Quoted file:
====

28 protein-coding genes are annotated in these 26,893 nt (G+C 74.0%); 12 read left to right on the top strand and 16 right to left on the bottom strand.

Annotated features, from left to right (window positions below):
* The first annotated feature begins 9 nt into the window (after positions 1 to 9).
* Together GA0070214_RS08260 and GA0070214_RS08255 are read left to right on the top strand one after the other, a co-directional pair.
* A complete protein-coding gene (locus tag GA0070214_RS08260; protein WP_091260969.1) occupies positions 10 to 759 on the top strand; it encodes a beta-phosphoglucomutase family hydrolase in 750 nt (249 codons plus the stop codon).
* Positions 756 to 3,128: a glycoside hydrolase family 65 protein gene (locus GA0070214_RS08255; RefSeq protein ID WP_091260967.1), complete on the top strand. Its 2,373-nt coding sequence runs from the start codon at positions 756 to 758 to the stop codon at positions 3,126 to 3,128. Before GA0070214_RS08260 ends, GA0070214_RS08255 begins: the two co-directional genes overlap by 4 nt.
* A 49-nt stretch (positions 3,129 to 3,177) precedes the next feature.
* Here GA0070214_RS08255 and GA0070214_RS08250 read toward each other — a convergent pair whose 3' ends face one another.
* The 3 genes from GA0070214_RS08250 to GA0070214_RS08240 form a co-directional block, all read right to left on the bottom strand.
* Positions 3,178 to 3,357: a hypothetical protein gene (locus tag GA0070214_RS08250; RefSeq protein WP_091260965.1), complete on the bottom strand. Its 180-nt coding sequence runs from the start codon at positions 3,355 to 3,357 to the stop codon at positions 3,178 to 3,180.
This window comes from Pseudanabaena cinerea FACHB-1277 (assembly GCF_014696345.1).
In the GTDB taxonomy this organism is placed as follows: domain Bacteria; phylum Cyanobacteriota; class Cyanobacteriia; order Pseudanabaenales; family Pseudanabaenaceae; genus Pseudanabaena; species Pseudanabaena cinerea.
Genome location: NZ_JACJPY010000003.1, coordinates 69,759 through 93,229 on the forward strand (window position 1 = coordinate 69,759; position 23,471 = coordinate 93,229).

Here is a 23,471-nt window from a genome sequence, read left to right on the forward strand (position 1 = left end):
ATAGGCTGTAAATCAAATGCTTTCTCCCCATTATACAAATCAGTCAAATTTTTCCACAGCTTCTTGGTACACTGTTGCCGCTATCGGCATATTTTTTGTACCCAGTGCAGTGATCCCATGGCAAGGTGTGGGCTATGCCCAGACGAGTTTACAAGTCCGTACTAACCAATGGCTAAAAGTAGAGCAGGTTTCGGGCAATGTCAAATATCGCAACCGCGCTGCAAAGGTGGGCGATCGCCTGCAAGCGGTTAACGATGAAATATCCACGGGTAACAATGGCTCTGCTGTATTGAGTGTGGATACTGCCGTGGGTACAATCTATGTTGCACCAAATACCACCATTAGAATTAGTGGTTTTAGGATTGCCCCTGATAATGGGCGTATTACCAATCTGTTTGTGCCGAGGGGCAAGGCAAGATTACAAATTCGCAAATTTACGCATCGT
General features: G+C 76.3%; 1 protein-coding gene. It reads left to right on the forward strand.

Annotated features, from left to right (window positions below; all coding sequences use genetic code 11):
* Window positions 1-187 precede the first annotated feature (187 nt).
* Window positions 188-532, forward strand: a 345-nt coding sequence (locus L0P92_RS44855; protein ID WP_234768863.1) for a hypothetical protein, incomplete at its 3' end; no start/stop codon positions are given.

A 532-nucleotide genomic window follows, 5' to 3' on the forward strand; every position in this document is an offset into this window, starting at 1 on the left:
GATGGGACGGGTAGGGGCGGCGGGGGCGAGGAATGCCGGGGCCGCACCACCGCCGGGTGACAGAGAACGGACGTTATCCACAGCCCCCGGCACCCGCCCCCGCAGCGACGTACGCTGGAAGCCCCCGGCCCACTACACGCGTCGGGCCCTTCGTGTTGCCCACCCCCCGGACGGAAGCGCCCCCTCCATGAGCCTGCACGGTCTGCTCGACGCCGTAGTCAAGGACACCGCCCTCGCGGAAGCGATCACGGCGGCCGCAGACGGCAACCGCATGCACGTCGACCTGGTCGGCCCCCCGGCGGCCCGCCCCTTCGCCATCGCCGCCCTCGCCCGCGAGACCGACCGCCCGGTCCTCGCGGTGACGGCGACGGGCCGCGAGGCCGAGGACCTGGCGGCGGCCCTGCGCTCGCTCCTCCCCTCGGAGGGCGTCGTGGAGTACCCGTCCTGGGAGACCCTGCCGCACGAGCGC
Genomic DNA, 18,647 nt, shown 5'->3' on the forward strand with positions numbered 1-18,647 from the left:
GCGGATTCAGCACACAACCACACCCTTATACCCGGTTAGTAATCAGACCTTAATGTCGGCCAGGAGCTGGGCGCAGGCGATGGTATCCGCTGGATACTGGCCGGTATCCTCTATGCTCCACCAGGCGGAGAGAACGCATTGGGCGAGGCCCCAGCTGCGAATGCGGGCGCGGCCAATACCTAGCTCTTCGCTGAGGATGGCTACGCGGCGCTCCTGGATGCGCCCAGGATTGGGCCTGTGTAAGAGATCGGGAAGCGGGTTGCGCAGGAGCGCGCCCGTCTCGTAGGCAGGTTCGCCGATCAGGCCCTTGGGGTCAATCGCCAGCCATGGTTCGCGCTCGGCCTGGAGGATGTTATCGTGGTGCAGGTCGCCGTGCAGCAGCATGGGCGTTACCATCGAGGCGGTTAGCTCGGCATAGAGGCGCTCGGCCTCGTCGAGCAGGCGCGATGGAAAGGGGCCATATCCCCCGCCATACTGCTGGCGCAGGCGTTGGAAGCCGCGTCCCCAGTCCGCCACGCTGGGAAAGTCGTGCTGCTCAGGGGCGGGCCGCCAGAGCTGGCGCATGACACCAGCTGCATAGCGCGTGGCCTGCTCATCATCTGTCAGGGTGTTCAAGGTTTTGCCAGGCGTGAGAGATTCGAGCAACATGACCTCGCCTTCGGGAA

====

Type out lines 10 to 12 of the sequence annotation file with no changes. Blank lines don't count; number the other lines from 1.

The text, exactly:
* Positions 3,178 to 3,357: a hypothetical protein gene (locus tag GA0070214_RS08250; RefSeq protein WP_091260965.1), complete on the bottom strand. Its 180-nt coding sequence runs from the start codon at positions 3,355 to 3,357 to the stop codon at positions 3,178 to 3,180.
This window comes from Pseudanabaena cinerea FACHB-1277 (assembly GCF_014696345.1).
In the GTDB taxonomy this organism is placed as follows: domain Bacteria; phylum Cyanobacteriota; class Cyanobacteriia; order Pseudanabaenales; family Pseudanabaenaceae; genus Pseudanabaena; species Pseudanabaena cinerea.